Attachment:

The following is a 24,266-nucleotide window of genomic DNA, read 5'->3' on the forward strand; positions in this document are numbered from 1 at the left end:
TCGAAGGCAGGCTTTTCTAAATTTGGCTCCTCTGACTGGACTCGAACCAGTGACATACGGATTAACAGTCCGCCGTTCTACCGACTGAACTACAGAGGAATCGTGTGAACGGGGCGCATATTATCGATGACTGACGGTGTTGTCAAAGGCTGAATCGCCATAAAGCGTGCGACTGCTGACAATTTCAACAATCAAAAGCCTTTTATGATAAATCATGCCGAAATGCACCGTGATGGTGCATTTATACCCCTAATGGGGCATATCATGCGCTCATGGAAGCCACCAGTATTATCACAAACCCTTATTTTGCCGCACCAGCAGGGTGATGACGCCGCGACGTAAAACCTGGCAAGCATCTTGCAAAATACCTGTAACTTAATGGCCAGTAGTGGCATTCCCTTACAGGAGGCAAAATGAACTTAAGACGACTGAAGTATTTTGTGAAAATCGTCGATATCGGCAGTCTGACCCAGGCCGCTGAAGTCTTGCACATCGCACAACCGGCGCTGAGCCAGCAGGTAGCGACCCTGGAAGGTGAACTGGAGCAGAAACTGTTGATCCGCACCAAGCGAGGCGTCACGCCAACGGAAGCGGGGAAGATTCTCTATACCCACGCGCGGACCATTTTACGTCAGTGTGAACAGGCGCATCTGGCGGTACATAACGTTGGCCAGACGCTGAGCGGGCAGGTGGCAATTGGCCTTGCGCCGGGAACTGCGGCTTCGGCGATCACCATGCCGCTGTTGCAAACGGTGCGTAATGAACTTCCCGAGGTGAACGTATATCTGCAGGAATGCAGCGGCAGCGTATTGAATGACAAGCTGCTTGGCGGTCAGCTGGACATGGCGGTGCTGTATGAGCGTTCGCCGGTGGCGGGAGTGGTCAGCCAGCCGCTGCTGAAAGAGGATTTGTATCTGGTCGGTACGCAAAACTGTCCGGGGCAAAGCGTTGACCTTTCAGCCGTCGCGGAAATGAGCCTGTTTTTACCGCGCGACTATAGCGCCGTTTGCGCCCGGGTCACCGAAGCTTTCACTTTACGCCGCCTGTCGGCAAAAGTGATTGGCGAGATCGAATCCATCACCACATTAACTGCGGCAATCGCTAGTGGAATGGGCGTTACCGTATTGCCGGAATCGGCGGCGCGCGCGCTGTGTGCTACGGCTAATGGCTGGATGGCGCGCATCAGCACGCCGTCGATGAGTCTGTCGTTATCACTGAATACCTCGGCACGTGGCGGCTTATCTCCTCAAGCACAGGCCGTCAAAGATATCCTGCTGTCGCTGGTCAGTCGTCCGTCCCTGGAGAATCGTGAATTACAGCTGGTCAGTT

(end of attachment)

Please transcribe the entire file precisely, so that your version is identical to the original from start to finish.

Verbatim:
The following is a 24,266-nucleotide window of genomic DNA, read 5'->3' on the forward strand; positions in this document are numbered from 1 at the left end:
TCGAAGGCAGGCTTTTCTAAATTTGGCTCCTCTGACTGGACTCGAACCAGTGACATACGGATTAACAGTCCGCCGTTCTACCGACTGAACTACAGAGGAATCGTGTGAACGGGGCGCATATTATCGATGACTGACGGTGTTGTCAAAGGCTGAATCGCCATAAAGCGTGCGACTGCTGACAATTTCAACAATCAAAAGCCTTTTATGATAAATCATGCCGAAATGCACCGTGATGGTGCATTTATACCCCTAATGGGGCATATCATGCGCTCATGGAAGCCACCAGTATTATCACAAACCCTTATTTTGCCGCACCAGCAGGGTGATGACGCCGCGACGTAAAACCTGGCAAGCATCTTGCAAAATACCTGTAACTTAATGGCCAGTAGTGGCATTCCCTTACAGGAGGCAAAATGAACTTAAGACGACTGAAGTATTTTGTGAAAATCGTCGATATCGGCAGTCTGACCCAGGCCGCTGAAGTCTTGCACATCGCACAACCGGCGCTGAGCCAGCAGGTAGCGACCCTGGAAGGTGAACTGGAGCAGAAACTGTTGATCCGCACCAAGCGAGGCGTCACGCCAACGGAAGCGGGGAAGATTCTCTATACCCACGCGCGGACCATTTTACGTCAGTGTGAACAGGCGCATCTGGCGGTACATAACGTTGGCCAGACGCTGAGCGGGCAGGTGGCAATTGGCCTTGCGCCGGGAACTGCGGCTTCGGCGATCACCATGCCGCTGTTGCAAACGGTGCGTAATGAACTTCCCGAGGTGAACGTATATCTGCAGGAATGCAGCGGCAGCGTATTGAATGACAAGCTGCTTGGCGGTCAGCTGGACATGGCGGTGCTGTATGAGCGTTCGCCGGTGGCGGGAGTGGTCAGCCAGCCGCTGCTGAAAGAGGATTTGTATCTGGTCGGTACGCAAAACTGTCCGGGGCAAAGCGTTGACCTTTCAGCCGTCGCGGAAATGAGCCTGTTTTTACCGCGCGACTATAGCGCCGTTTGCGCCCGGGTCACCGAAGCTTTCACTTTACGCCGCCTGTCGGCAAAAGTGATTGGCGAGATCGAATCCATCACCACATTAACTGCGGCAATCGCTAGTGGAATGGGCGTTACCGTATTGCCGGAATCGGCGGCGCGCGCGCTGTGTGCTACGGCTAATGGCTGGATGGCGCGCATCAGCACGCCGTCGATGAGTCTGTCGTTATCACTGAATACCTCGGCACGTGGCGGCTTATCTCCTCAAGCACAGGCCGTCAAAGATATCCTGCTGTCGCTGGTCAGTCGTCCGTCCCTGGAGAATCGTGAATTACAGCTGGTCAGTT